As I sit socially distant in a waiting room with other health care workers — custodial, clerical, escort, RNs and medical providers — there is a reverence as we wait for our name to be called to receive the vaccine for COVID-19. I remember those who have died from this horrific virus: lives lost, patients I tried to protect and save, names and stories I will never forget.
I remember patients talking to me one moment and gasping for air the next, stating, "I can't breathe," only to become among the many bodies in our morgue. I remember standing with people as they had one last moment with their family member. The pain, the bewilderment that this virus could be so deadly. I continue to see patients who had the virus during the first wave last spring who still have long-term effects that demand medical care.
This virus is real. This virus is easily transmitted to close contacts, those we love and live with. This virus is deadly and the vaccine I am about to receive is one step, along with the mask I wear everywhere, to stop the spread of COVID-19.
There is a sense of relief that the overwhelming fear and responsibility I have carried for more than nine months to protect the lives of the sisters with whom I live, my family, co-workers, my patients, and those whose names I will never know but met in supermarkets, as I did everything in my power to prevent the spread of COVID-19.
The mask I have worn everywhere has not been to protect me. It is to protect others, to respect their life. It is a sign of concern and care for others. All I have done and been these last nine months has everything to do with we, and little to do with me. My actions are founded in the Catholic doctrine of love of neighbor, some I know, most I do not know but care for as my neighbor.
As I wait to receive the vaccine, I sit humbly with a heart full of gratitude for all who spent tireless hours and worked together to create this vaccine, which has unprecedented efficacy to stop this virus and save lives. I sit in reverence knowing that this vaccine is not only about protecting me. Like the mask I have worn religiously, this vaccine is about stopping the spread of COVID-19; it is about protecting others — my neighbor.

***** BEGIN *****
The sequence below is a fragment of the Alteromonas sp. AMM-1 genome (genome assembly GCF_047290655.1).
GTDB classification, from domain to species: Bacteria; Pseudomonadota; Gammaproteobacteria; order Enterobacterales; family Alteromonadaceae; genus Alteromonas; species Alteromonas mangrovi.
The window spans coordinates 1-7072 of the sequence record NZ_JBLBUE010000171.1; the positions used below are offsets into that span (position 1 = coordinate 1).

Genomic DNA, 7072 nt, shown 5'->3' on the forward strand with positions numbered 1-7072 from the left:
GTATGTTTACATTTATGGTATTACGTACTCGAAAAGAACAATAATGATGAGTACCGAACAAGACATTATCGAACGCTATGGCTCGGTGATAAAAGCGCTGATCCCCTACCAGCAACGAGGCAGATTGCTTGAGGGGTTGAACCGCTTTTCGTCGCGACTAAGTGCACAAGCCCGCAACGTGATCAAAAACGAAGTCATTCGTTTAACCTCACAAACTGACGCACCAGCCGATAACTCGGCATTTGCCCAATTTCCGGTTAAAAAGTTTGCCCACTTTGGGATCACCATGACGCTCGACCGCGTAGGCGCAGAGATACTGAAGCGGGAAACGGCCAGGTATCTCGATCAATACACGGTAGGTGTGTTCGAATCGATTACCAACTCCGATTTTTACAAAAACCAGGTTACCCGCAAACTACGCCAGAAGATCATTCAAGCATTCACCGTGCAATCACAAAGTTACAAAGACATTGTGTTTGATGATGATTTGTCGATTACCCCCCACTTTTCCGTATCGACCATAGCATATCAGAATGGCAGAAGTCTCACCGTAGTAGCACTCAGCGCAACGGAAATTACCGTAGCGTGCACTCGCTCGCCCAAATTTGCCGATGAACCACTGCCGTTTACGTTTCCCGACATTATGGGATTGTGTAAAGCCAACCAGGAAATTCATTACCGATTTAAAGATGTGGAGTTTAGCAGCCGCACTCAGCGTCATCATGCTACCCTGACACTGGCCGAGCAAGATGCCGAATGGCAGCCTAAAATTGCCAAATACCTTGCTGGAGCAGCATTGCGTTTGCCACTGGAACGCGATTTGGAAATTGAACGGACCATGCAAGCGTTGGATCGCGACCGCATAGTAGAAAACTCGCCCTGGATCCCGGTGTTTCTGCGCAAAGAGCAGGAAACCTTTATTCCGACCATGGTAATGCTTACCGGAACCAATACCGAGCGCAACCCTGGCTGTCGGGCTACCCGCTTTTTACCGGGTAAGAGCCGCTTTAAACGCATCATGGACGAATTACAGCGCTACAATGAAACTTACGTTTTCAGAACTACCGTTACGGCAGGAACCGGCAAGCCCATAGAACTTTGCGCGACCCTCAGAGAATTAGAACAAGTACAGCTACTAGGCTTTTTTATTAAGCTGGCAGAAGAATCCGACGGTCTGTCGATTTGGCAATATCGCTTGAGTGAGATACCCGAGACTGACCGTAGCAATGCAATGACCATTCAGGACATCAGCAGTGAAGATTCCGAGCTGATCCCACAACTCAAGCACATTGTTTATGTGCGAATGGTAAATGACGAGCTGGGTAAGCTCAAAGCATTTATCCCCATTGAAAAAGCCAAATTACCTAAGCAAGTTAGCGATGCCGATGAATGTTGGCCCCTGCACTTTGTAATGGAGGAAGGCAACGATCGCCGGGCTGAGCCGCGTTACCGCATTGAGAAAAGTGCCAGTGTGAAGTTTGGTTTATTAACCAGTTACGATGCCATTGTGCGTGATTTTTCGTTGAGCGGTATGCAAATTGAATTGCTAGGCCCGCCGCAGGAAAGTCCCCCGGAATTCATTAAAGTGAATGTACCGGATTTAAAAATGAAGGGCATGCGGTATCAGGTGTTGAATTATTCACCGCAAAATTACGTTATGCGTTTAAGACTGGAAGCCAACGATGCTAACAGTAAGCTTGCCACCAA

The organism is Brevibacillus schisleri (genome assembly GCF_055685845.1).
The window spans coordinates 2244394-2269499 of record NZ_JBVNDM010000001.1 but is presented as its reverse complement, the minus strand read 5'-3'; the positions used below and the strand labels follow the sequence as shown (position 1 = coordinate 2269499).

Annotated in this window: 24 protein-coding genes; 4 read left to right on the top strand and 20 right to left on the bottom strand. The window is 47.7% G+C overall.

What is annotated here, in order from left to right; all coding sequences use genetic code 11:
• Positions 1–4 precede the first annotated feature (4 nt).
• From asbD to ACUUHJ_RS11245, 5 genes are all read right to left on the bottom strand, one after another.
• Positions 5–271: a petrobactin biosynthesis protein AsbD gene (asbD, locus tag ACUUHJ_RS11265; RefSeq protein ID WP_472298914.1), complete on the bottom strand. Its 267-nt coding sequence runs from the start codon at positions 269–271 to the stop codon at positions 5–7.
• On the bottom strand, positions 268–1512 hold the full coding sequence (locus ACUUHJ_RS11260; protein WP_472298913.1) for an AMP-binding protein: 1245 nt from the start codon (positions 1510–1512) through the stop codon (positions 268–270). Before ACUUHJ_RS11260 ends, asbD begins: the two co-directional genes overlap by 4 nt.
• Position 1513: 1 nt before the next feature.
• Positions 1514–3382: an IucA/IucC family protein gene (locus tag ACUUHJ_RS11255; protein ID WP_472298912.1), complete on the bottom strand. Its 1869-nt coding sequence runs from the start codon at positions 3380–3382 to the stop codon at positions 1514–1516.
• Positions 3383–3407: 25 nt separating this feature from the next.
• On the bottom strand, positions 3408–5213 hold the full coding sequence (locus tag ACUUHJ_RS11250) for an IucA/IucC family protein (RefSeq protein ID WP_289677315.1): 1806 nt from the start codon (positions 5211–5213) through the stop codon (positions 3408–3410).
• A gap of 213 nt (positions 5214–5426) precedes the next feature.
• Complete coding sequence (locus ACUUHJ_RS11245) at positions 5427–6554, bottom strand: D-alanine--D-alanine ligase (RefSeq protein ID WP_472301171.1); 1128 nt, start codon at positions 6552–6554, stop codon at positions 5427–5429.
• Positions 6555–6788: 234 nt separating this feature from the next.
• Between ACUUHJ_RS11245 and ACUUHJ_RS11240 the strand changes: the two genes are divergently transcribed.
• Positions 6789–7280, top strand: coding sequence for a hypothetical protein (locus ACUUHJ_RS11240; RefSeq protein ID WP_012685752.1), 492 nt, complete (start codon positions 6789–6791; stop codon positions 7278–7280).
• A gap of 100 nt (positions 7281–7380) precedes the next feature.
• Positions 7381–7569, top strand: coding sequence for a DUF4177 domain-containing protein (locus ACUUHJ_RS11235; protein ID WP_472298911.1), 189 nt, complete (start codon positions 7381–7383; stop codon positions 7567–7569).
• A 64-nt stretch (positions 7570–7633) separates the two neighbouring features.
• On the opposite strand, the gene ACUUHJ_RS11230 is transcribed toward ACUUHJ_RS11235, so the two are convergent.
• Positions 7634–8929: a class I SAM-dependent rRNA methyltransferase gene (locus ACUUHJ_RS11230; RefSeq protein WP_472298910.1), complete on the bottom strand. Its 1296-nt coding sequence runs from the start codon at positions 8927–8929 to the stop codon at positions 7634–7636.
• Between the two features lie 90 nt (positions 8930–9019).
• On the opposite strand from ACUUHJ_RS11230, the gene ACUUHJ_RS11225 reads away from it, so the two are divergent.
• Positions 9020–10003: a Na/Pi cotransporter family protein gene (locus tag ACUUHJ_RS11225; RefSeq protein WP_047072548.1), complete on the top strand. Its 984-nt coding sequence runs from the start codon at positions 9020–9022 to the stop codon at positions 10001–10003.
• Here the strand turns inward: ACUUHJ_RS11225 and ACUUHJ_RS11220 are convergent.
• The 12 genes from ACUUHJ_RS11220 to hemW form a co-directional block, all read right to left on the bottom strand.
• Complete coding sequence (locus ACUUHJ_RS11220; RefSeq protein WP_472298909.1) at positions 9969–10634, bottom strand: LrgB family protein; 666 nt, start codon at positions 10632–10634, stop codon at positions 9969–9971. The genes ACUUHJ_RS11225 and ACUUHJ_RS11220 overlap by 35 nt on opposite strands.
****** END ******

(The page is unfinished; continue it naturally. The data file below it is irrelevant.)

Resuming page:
I have a moral obligation to receive the vaccine and to witness to others who are fearful, most notably the people of color I work with and serve. People in racial groups who have been used for medical experimentation in the past are justifiably fearful.
It is my moral obligation to protect and witness that this is about the care of all, not some. Not those chosen but all. Each person who receives the vaccine, just like each person who wears a mask, stops the spread of this highly contagious and deadly disease that continues to kill overwhelming numbers of people each day.
It is my moral obligation to protect others, to stop this deadly disease that has traumatized so many, laid bare our humanity and exposed once again sins that we try so hard to hide: racism, economic disparity, cultural and gender intolerance, individuality at the cost of others.
This is our moment to put into action love of neighbor. Our moment to think of we, not me. Our moment to care for each other in this year that has given us insights and reflection in our own lives and the beliefs we live that affect the lives of so many others.
The U.S. Conference of Catholic Bishops' committees on Doctrine and on Pro-Life Activities said in a Dec. 14 statement, "Receiving one of the COVID-19 vaccines ought to be understood as an act of charity toward the other members of our community. In this way, being vaccinated safely against COVID-19 should be considered an act of love of our neighbor and part of our moral responsibility for the common good."
As we begin a new year, may we take all we have learned from 2020 — this painful yet insightful year — and act with charity and respect for another. May we accept our moral responsibility and move forward as we, not me.
[Mary Catherine Redmond is a Sister of the Presentation of the Blessed Virgin Mary. She has ministered in various aspects of health care and is currently serving as chief physician assistant in hospital emergency medicine, serving the underserved of New York City.]